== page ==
Ashwagandha: An End To Adrenal Fatigue
Do you feel inexplicably exhausted, with a relentless fatigue not solved by “sleeping it off”? Is an uneasy sense of something being “not quite right” troubling you? That unpleasant feeling in the pit of your stomach, the tiredness, and a sense of being unwell may all just be your adrenal glands crying out for help. And Indian ginseng or Ashwagandha may be the elusive yet effortless solution you so desperately seek.
When Fatigue Is Not Just Fatigue
When your body’s fight or flight control center, the adrenal glands, experience what’s dubbed “adrenal fatigue” or simply “adrenal gland exhaustion,” the signs show up in all sorts of ways. But not all fatigue is adrenal gland linked. The challenge with adrenal fatigue is that it doesn’t have specific “symptoms,” but manifests as a range of fatigue and exhaustion issues.
When your adrenal glands are working normally, any stress trigger will cause cortisol, testosterone, and adrenaline to be excreted by these glands. These hormones are responsible for physiological changes collectively called a “stress response.” They make your heart beat faster, your blood pressure rise, your digestion slow down, and your executive brain functions shut down so you are in primal “flight or fight” mode. When the stressful moment passes, digestion and brain activity return to normal as hormones are restored to their regular levels.
For someone with adrenal gland exhaustion or adrenal fatigue, this isn’t the case. Common problems include trouble sleeping or staying asleep, fatigue when you wake up, low energy levels, anxiety, and weight gain.1
Ashwagandha For Adrenal Fatigue
Ashwagandha or Withania somnifera, a popular ayurvedic herbal remedy, is a powerful antioxidant and anti-stressor. Could ashwagandha – also known as Indian ginseng and used for a range of ailments and disorders – be tapped for treating your adrenal fatigue issue? The answer might well be a resounding yes.
Ashwagandha is already a celebrated treatment for stress, anxiety, and even depression. Its role in regulating stress-hormone cortisol levels in the body has made it a popular “adaptogen.”2 Adaptogens help improve and speed up recovery from stress. So when ingested, it can act to raise cortisol levels when they are low and lower cortisol when it feels levels are too high. Besides acting as a normalizer, it also improves your resistance to a range of biological as well as chemical and physical stressors. Studies on animal subjects show that it can counter the effects of changes in adrenal weight and cortisol levels associated with extreme stress.3
Separate studies on rats also revealed the ability of Withania somnifera to help boost stamina in swimming endurance tests. It also prevented the adrenal glands from producing cortisol and ascorbic acid under this stress. Due to the stress from chronic swimming, the animals had lowered levels of glutathione (GSH) and saw lipid peroxidation. Further, antioxidant defense enzyme levels also dipped. But when the herbal remedy was administered, their GSH levels were restored and lipid peroxidation also declined. Researchers inferred that oxidative stress had a critical part to play in chronic fatigue, making antioxidants like Indian ginseng a good line of treatment.4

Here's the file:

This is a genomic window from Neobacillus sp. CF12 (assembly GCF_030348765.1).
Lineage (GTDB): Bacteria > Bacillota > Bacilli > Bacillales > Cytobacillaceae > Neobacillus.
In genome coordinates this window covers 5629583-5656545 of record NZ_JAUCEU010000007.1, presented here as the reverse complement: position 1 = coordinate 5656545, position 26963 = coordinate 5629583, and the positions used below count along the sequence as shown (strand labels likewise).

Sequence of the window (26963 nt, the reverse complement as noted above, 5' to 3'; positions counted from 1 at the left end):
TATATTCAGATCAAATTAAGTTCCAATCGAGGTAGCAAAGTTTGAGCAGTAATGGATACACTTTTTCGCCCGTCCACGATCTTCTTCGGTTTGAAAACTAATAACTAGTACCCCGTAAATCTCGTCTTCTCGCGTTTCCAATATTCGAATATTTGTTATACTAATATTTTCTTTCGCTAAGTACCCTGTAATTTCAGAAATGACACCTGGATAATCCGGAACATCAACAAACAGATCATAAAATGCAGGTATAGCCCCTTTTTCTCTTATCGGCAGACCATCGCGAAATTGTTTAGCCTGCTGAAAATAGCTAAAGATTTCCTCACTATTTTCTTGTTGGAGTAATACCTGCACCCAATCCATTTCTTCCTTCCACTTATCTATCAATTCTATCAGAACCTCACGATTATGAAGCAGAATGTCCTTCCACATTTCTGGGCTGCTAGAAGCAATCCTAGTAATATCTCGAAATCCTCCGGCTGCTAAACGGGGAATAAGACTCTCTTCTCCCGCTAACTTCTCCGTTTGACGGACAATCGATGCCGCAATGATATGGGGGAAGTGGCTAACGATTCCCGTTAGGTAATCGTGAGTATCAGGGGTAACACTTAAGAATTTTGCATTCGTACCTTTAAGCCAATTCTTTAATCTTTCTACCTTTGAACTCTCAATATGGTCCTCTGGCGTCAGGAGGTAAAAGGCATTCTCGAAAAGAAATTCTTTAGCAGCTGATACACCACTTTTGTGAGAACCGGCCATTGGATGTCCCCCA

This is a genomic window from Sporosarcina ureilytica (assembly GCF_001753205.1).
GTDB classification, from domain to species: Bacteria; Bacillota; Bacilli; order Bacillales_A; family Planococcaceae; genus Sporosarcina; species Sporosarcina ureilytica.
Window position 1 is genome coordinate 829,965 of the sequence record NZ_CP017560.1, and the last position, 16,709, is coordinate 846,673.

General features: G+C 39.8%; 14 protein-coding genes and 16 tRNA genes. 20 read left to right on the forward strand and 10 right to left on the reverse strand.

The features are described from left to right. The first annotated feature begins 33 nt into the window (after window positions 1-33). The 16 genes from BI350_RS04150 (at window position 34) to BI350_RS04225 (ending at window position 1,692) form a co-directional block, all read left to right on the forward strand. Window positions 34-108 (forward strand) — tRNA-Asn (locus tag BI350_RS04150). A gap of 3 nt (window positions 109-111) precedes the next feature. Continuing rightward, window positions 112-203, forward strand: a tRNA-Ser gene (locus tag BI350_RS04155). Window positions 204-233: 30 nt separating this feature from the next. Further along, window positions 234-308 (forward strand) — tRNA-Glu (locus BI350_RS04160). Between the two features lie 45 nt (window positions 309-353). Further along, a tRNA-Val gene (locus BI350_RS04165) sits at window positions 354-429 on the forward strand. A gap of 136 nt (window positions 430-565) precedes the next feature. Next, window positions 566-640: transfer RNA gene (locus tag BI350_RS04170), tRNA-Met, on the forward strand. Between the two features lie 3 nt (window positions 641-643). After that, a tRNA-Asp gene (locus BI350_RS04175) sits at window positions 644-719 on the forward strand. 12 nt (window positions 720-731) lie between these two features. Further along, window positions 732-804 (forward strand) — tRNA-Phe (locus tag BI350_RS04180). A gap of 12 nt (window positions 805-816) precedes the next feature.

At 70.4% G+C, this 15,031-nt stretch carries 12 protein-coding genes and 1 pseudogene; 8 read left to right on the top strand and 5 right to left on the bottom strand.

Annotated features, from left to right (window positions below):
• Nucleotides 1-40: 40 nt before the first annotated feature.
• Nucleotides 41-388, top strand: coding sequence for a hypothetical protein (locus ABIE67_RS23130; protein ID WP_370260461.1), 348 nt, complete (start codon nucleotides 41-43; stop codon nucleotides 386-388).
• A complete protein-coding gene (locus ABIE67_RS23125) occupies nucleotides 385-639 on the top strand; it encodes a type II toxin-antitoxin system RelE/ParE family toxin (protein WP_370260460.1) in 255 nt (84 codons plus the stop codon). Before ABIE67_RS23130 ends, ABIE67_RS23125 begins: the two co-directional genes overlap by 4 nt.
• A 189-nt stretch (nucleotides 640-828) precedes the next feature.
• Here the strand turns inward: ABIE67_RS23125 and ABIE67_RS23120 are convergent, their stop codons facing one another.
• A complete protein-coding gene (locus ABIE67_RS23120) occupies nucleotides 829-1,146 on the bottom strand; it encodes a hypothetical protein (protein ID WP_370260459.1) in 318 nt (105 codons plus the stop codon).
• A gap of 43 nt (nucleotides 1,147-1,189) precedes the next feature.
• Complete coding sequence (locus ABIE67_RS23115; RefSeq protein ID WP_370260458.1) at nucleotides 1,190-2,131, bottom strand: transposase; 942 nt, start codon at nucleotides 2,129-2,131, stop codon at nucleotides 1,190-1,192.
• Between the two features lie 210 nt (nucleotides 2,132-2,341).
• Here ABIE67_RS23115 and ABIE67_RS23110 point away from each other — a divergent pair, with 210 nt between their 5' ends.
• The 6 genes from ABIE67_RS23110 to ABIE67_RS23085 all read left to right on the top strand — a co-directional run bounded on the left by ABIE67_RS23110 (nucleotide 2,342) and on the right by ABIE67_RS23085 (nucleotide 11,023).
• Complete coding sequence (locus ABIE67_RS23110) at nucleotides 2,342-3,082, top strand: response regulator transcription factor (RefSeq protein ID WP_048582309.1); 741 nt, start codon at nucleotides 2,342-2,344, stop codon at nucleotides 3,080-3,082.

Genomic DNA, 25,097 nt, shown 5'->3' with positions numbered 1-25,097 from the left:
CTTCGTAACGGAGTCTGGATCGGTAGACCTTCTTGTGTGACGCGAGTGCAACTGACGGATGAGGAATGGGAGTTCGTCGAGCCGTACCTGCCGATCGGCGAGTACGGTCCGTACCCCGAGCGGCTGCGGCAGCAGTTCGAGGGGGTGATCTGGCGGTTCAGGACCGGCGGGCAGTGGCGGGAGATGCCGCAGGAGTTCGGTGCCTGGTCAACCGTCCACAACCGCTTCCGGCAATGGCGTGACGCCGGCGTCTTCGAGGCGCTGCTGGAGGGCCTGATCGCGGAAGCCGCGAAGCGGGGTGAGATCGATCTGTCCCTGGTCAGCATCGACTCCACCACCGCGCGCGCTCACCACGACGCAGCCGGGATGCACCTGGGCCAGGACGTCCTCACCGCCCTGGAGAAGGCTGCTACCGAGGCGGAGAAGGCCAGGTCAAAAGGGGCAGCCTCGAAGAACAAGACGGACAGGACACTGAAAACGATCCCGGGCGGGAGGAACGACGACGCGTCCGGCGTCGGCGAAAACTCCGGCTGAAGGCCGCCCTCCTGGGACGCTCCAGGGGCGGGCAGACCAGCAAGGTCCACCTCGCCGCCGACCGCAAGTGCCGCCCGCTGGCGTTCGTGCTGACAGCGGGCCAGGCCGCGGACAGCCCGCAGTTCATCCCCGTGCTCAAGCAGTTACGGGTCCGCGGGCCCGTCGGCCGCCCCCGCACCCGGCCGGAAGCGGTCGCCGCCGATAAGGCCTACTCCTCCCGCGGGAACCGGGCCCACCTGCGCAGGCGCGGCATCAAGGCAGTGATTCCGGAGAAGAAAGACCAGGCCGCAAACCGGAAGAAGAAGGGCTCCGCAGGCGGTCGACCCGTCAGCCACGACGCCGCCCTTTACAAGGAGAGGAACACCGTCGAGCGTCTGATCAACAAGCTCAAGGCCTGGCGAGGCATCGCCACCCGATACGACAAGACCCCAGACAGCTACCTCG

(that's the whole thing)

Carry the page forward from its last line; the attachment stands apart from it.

Mounting evidence also shows the effectiveness of ashwagandha in treating adrenal fatigue-related issues. In one study of chronically stressed individuals, those who took Withania Somnifera saw their modified Hamilton anxiety scores, cortisol levels, pulse rates, blood pressure, and C-reactive protein levels decrease significantly compared to those who were on a placebo.5
By helping you cope better with stress and normalizing your condition when you stress out, the herbal remedy is in effect doing what your “exhausted” adrenal glands are no longer doing.
Side Effects Of Ashwagandha
While ashwagandha has been widely used in Ayurveda for centuries to treat stress and fatigue problems, it’s a herb that needs to be used with caution. Like any herbal remedy or medication, it needs to be taken at prescribed levels as recommended by a herbal medicine or naturopathy specialist or Ayurvedic practitioner. Up to 4 gm a day is generally safe, and side effects like stomach upsets or abdominal discomfort are typically seen only for larger doses of 10 gm and over.
References [ + ]
|1.||↑||What are the symptoms of adrenal gland disorders?. National Institutes of Health.|
|2.||↑||Umadevi, M. “Traditional and medicinal uses of Withania somnifera.” The Pharma Innovation 1, no. 9 (2012).|
|3.||↑||Archana, R., and A. Namasivayam. “Antistressor effect of Withania somnifera.” Journal of Ethnopharmacology 64, no. 1 (1998): 91-93.|
|4.||↑||Singh, Amanpreet, Pattipati S. Naidu, Saraswati Gupta, and Shrinivas K. Kulkarni. “Effect of natural and synthetic antioxidants in a mouse model of chronic fatigue syndrome.” Journal of Medicinal Food 5, no. 4 (2002): 211-220.|
|5.||↑||Auddy, Biswajit, Phd Jayaram Hazra, and Phd Achintya Mitra. “A standardized Withania somnifera extract significantly reduces stress-related parameters in chronically stressed humans: a double-blind, randomized, placebo-controlled study.” (2008).|